Center for Complex System and New Technologies

TeamResearchPublicationsScientific Collaboration

Zespół Ośrodka Badania Układów Złożonych i Nowych Technologii

Main research areas

Dynamics of social influence. Our flagship research area is social influence – within the paradigm of dynamical social psychology we analyze social influence both from the perspective of individuals and the mechanisms of their interaction as well as from the systemic perspective which allows to track and understand the processes of opinion dynamics in social systems. Our new theoretical proposal – Regulatory Theory of Social Influence – enhances the widely cited Dynamic Social Impact Theory with novel understanding of self-regulation mechanisms that make social influence an optimization process both for individuals and social groups.

Recent publications in this area:

Nowak, A., & Vallacher, R. R. (2019). Nonlinear societal change: The perspective of dynamical systems. British Journal of Social Psychology, 58(1), 105–128. https://doi.org/10.1111/bjso.12271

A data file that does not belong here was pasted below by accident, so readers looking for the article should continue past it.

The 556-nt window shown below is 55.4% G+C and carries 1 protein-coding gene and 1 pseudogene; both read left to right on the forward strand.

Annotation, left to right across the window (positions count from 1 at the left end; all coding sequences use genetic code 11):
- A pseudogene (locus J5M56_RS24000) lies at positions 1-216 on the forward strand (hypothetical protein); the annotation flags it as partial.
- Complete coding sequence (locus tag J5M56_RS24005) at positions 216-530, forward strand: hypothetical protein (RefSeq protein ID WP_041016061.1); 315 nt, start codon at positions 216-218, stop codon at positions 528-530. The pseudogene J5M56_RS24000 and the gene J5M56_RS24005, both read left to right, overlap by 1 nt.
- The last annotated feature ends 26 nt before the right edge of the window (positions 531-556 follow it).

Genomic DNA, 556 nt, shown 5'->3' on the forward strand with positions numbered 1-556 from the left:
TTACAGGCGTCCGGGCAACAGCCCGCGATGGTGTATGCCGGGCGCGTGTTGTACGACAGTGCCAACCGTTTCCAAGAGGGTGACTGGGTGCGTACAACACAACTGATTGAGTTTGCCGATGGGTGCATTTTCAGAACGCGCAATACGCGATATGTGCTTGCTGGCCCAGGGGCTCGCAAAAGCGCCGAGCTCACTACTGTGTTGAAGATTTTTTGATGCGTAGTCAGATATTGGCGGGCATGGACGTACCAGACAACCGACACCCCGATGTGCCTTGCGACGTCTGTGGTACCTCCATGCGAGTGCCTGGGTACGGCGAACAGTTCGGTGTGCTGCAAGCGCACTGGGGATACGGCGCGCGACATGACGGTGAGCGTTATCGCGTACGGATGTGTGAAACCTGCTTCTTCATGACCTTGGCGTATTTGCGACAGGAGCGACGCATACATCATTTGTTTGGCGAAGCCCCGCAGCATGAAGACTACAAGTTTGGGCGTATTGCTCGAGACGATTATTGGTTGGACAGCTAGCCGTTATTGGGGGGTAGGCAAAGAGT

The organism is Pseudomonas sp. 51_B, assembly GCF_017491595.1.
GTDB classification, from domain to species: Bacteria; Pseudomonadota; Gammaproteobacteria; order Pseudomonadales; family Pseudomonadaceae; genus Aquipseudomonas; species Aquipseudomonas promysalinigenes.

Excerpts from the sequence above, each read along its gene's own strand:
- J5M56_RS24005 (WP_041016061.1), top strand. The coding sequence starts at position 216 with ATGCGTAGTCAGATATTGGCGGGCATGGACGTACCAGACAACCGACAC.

Nowak, A., Ziembowicz, K., Zabłocka-Bursa, A., & Bartkowski, W. (2015). Wpływ społeczny z perspektywy obiektu wpływu–teoria i modele symulacyjne. Psychologia Społeczna, 10(3 (34)).

Nowak, A., et al. (in preparation). Target in Control. Springer.

Modelling and computer simulations of social processes. Modelling of social systems is the paradigm of choice for much of the research carried out by CCSNT. Agent based and network models of social systems help us understand how psychological mechanisms governing the behaviour of individuals translate into system level processes.

Recent publications in this area:

Nowak, A., Gelfand, M. J., Borkowski, W., Cohen, D., & Hernandez, I. (2016). The evolutionary basis of honor cultures. Psychological science, 27(1), 12-24.

Rychwalska, A., & Roszczyńska-Kurasińska, M. (2018). Polarization on social media: when group dynamics leads to societal divides. In Proceedings of the 51st Hawaii International Conference on System Sciences.

New Information and Communication Technologies (ICT) and social processes. Our systemic approach to social processes proves indispensable when analysing the societal changes spurred by the ubiquitous spread of new information technologies – a multi-method approach based on Big Data analysis and computer modelling enables us to better understand the social dynamics of new media.

Recent publications in this area: